Howto: Linux Basics


(Sean Whalen) #1

This guide will describe the basics of setting up, securing, and maintaining a Linux server. so you can do things like build a sandbox.

Introduction

Linux is a free operating system kernel based on the design of UNIX. It is often bundled with with userspace tools from the GNU project and other open source software to create what is known as a Linux distribution.

This guide will focus on the Ubuntu Server Long Term Support (LTS) distribution, but many of the details apply to other distributions, and other UNIX/UNIX-like systems, such as Mac OS and BSD as well.

The command line

In UNIX and UNIX-like systems, commands are issued by the user through the keyboard intro a program called a shell. A shell passes a user’s command to a program, and returns the result to the user. Each shell has it’s own scripting language, allowing users to run commands programmatically. In most Linux distributions use the bash shell by default. but others, such as the more modern fish shell can be used.

A bash prompt can customized, but usually looks something like something like this:

user@hostname:~/current_directory$

If you need help with a command, you have a few options. Most commands have a --help switch that can be used to get basic information about a command. For example, if you needed a quick reference on the ls command, you could run:

ls --help

If you need a more extensive manual for a command, you can use the man command.

man ls

To scroll up and down a man page use the up and down arrow keys on your keyboard. Use the space bar to skip down a page. Use the q key to quit, and return to your shell.

You can chain commands together by piping them. When multiple commands are separated by the pipe (|) character, the standard output of the first command is uses the standard input for the second command, and so on. For example, the cat command outputs the contents of files, and the grep command can be used to look for strings. By combining the two together, you can see if the string Waldo exists in a file called world by running:

cat world | grep Waldo

The output of commands can also be redirected to files. Adding > test to the end of a command or chain of commands will redirect the output to a file called test, overwriting any existing file with the same name. >> can be used to append to a file, rather than overwriting it. For example, if you wanted to quickly append the line hello world to a file called test, you could run:

echo "hello world" >> test

Here are some useful commands:

  • cd - Change the current directory
  • ls - List files and directories
  • mkdir - Create a directory
  • rm - Remove (delete) a file
  • man - View a manual page
  • mv - Move/rename files
  • cp - Copy files
  • more - Read through files in a paged format
  • grep - Find strings in files
  • find - Find files on the filesystem
  • nano - A basic text editor
  • top - Monitor running processes and system resources
  • passwd - Change a password
  • tail - Print the last few lines of a file - useful for logs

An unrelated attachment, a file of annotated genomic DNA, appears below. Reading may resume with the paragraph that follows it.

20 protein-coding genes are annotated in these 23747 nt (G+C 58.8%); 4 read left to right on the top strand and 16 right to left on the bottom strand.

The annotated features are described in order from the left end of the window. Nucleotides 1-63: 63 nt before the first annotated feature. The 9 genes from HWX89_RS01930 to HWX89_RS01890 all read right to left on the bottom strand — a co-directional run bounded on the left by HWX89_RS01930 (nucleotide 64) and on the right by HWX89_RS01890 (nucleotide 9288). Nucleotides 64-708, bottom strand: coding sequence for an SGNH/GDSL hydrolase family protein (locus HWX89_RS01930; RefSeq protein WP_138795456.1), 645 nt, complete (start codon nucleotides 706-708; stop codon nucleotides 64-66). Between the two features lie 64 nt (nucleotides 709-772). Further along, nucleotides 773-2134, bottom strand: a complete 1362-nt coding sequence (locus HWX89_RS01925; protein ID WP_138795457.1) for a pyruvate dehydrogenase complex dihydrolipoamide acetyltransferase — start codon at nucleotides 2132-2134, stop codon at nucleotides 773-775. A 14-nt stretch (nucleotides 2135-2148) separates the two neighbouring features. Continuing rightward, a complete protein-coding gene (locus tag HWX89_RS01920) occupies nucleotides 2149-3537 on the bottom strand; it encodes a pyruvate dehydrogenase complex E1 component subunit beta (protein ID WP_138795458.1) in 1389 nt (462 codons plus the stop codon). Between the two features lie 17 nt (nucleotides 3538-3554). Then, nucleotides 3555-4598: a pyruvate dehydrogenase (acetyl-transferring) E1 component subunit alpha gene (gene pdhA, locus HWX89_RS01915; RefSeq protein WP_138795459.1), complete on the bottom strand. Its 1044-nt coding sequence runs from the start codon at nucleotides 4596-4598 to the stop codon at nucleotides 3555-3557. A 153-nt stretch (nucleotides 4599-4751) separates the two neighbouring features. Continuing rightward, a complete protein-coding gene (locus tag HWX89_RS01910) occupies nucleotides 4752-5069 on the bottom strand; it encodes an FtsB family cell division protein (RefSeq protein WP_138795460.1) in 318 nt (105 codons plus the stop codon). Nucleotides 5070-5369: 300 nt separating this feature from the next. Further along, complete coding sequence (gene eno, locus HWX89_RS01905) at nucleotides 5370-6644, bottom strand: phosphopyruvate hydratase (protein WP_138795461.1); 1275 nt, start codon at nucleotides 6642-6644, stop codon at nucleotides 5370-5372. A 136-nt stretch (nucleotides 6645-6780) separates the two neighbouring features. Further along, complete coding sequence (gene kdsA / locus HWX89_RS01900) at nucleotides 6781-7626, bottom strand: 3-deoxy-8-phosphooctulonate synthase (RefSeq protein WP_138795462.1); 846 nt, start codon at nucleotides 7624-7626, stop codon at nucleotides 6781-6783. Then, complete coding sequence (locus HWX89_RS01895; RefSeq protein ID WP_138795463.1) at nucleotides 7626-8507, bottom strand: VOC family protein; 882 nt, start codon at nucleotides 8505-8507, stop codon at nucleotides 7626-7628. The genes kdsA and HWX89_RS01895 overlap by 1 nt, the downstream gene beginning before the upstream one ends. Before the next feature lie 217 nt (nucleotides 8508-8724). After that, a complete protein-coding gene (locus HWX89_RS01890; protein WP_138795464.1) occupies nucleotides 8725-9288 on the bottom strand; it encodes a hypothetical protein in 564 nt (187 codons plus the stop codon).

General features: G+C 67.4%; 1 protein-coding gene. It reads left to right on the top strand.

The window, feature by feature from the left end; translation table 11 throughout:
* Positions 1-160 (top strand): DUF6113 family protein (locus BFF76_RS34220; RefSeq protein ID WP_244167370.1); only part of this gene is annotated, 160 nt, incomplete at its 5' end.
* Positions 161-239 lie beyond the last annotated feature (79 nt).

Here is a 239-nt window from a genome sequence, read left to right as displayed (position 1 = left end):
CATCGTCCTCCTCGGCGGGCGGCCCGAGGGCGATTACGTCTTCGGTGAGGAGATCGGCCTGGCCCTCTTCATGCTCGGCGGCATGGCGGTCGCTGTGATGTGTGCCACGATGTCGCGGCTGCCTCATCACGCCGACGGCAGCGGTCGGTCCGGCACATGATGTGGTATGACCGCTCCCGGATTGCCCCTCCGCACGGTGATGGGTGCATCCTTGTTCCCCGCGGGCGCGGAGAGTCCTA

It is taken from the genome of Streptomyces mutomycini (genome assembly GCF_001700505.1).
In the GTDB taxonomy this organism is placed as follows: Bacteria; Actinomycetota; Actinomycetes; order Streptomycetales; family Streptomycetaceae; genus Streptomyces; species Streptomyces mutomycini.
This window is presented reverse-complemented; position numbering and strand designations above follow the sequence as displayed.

Users and groups

There are two kinds of users in UNIX systems, root, and everyone else. UNIX is designed so that multiple users can use a system at once without affecting other users, so a normal user cannot make changes that might affect other users on the system. The root user has complete access to and authority over the system.

Performing tasks as root when it is not necessary is dangerous, so in Ubuntu, Mac OS, and many other systems, the sudo command is used. It allows a normal user to run a single command as root. By default, sudo in Ubuntu is configured to allow any user in the admin group to read any command as root. A user in this group (such as the user account created when you installed the OS) should be able to run:

sudo whoami

And see root returned.

A user has one primary group, which is usually a group with the same name as their username, and can belong to any number of secondary groups.

To create a new user on the system, run:

sudo adduser name

To delete a user from the system, run:

sudo deluser name

To create a group, run:

sudo groupadd name

To add an existing user to an existing group on Debian/Ubuntu systems, run:

sudo gpasswd -a user groupname

To remove an existing user from existing group:

sudo gpasswd -d username groupname

To get a list of groups that you or other users belong to, use the groups command.

Note: Logged-in users must log out and login for changes in group assignments to take affect.

The filesystem

In Linux (and UNIX in general), everything is represented as a file on the filesystem, even devices. The root of the filesystem is /. You can view the top-level filesystem layout by running

ls / 

Linux follows the Filesystem Hierarchy Standard. Here are some highlights:

  • /usr/bin - Where most system binaries for users are stored
  • /etc - Where configuration files are stored. On UNIX systems, most configuration is done by editing text files.
  • /home - Where home directories are stored
  • /tmp - Where temporary files are stored
  • /var/log - Where log files are stored

Each user on the system that is not a system account should have its own home directory. This personal directory where a stores his or her files and settings. It is one of the few places other than /tmp that a non-root user can write to. It is typically a directory under /home with the same name as its user. In a shell, the current user’s home directory is represented as a tilde (~), which is why you see one in a new bash prompt - the initial current directory is your home directory. ~ can also be used when referencing the path of your home directory.